IN COLLABORATION WITH BARBICAN

Chorus in Rememory of Flight Julianknxx’s cinematic archive of Black life

Chorus In Rememory of Flight (Artist still), 2023, Courtesy of Studioknxx © Julianknxx
Published
WordsPrecious Adesina

WePresent has partnered with the Barbican to co-commission Sierra Leonean artist Julianknxx on his multimedia film installation “Chorus in Rememory of Flight.” For this piece of work, the artist traveled around Europe, exploring largely untold stories of Black and African diasporic realities and collaborating with local musicians and choirs. The project will be on show in The Curve gallery at the Barbican, London from 14 September 2023 to 11 February 2024. Writer Precious Adesina meets Julian at home in London to learn how he has made this new cinematic archive of Black lives.

Watch a WePresent-exclusive online edition of “Chorus in Rememory of Flight” below, and scroll to the bottom of this page to explore the other chapters in this commission.

The Black stories that reach the limelight often centre around the same aspects of British and American history. But the London-based Sierra Leonean artist Julian Knox, known professionally as Julianknxx, is changing that. “I want to see how those lines lead back to the spaces I’m in,” he says in his studio in central London, wearing a black jumper, dark trousers and large tortoiseshell glasses. Knox’s interest in lesser-known Black histories—suggested by the copious amounts of books surrounding him—has especially fuelled his latest work in progress, “Chorus in Rememory of Flight,” a multi-screen video piece in collaboration with the London arts organization the Barbican and WePresent. It will be shown at the Barbican exhibition space, The Curve, from September.

Julianknxx, Chorus In Rememory of Flight, Chœur Boras, Marseille, 2023, Courtesy Studioknxx © Julianknxx
Julianknxx, Chorus In Rememory of Flight, Chœur Boras, Marseille, 2023, Courtesy Studioknxx © Julianknxx

The 36-year-old creates pieces that elegantly combine poetry, music and film. Knox says he is curious about “how poems live outside of the stage”, noting that while most of his work centers around weighty topics, he also wants to create “beautiful moments”. One of Knox's most popular pieces, “Black Corporeal (Between This Air)”, filmed in 2020 during the first lockdown in the UK, has been made into four-minute and 13-minute-long video works exploring the hyper-politicized relationship between Black bodies and breathing. It is, as he wrote in his artist statement at the time, “more than our lungs’ ability to take in air, but a reflection of the way we live, individually and together”.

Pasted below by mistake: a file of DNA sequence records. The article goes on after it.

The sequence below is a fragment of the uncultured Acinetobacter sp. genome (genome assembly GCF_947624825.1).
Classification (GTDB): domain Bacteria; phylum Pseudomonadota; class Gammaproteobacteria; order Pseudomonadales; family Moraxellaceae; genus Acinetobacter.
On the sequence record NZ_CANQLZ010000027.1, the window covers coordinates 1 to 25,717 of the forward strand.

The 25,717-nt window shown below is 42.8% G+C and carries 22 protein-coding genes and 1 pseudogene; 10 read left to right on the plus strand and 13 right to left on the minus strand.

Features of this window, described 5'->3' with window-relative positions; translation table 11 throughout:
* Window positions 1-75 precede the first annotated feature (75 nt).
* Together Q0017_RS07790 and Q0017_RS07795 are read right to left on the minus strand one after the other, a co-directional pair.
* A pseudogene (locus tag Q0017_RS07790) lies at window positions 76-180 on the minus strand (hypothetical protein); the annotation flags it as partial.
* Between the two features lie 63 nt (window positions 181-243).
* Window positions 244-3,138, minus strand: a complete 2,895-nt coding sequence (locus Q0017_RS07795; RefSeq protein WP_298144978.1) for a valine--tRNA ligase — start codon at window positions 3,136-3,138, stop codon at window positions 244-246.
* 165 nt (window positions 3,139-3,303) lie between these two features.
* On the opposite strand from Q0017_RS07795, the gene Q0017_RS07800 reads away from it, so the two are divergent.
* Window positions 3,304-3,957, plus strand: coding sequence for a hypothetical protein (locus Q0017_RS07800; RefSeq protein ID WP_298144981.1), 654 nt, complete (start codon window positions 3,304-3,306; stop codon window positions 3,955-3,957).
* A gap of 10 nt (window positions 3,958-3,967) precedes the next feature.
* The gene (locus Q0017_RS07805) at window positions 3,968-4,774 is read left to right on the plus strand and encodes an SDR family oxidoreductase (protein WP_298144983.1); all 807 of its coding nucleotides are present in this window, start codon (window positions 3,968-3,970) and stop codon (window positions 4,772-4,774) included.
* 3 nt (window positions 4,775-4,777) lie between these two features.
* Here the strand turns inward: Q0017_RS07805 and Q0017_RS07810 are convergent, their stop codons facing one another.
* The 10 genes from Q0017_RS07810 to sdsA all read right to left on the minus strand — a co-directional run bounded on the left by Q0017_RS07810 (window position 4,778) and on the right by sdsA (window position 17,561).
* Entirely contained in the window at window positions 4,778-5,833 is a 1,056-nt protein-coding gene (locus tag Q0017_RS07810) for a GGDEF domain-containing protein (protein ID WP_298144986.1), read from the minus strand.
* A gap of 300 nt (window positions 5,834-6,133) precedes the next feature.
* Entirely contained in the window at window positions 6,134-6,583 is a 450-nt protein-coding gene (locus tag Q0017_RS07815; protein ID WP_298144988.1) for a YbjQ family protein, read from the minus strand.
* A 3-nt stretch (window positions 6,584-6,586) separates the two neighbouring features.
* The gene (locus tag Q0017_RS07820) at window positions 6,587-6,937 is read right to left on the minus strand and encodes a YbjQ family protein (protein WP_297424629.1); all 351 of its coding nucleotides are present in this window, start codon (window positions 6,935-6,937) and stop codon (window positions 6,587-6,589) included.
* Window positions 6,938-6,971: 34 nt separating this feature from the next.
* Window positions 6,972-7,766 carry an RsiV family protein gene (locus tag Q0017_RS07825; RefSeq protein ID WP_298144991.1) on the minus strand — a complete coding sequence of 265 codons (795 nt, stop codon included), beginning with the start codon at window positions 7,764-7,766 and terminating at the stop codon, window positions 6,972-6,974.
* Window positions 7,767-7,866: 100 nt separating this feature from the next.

Julianknxx, Chorus In Rememory of Flight, Natisa Ka, Berlin, 2023, Courtesy Studioknxx © Julianknxx

Alongside his words, the videos feature dancers dressed vibrantly, as well as a choir repeating the refrain “breathe”. His unique approach to poetry has seen his art exhibited and performed at many international establishments, including Whitechapel Gallery in London, Gulbenkian in Lisbon and Stedelijk Museum in the Netherlands. “Knox’s practice is like nothing that I’ve seen before, and it excites me because it communicates many of the ideas and questions many of us who are of the African diaspora are constantly exploring,” adds British-Nigerian curator Péjú Oshin, who included Julian’s work in “Rites of Passage”, an exhibition on contemporary artists who investigate histories of migration in their work, on at the London branch of the Gagosian. “He, for me, is one of the most exciting artists working today.”

Part of Knox’s interest in Black stories comes from his own. He grew up in Sierra Leone before being forced to leave the country for The Gambia at around 10 years old as a result of the civil war, later moving to the UK at the age of 15. “Blackness, to me, is this thing that I wear that means different things in different places and can be read in multiple ways,” he says. “I love exploring Blackness because when I was in Sierra Leone, I didn’t call myself a ‘Black person’ but when I came to England, I had to identify myself in that way.”

Julianknxx, Chorus In Rememory of Flight, Karel Kouelany & Joël Assebako, Marseille, 2023, Courtesy Studioknxx © Julianknxx
Julianknxx, Chorus In Rememory of Flight, Karel Kouelany & Joël Assebako, Marseille, 2023, Courtesy Studioknxx © Julianknxx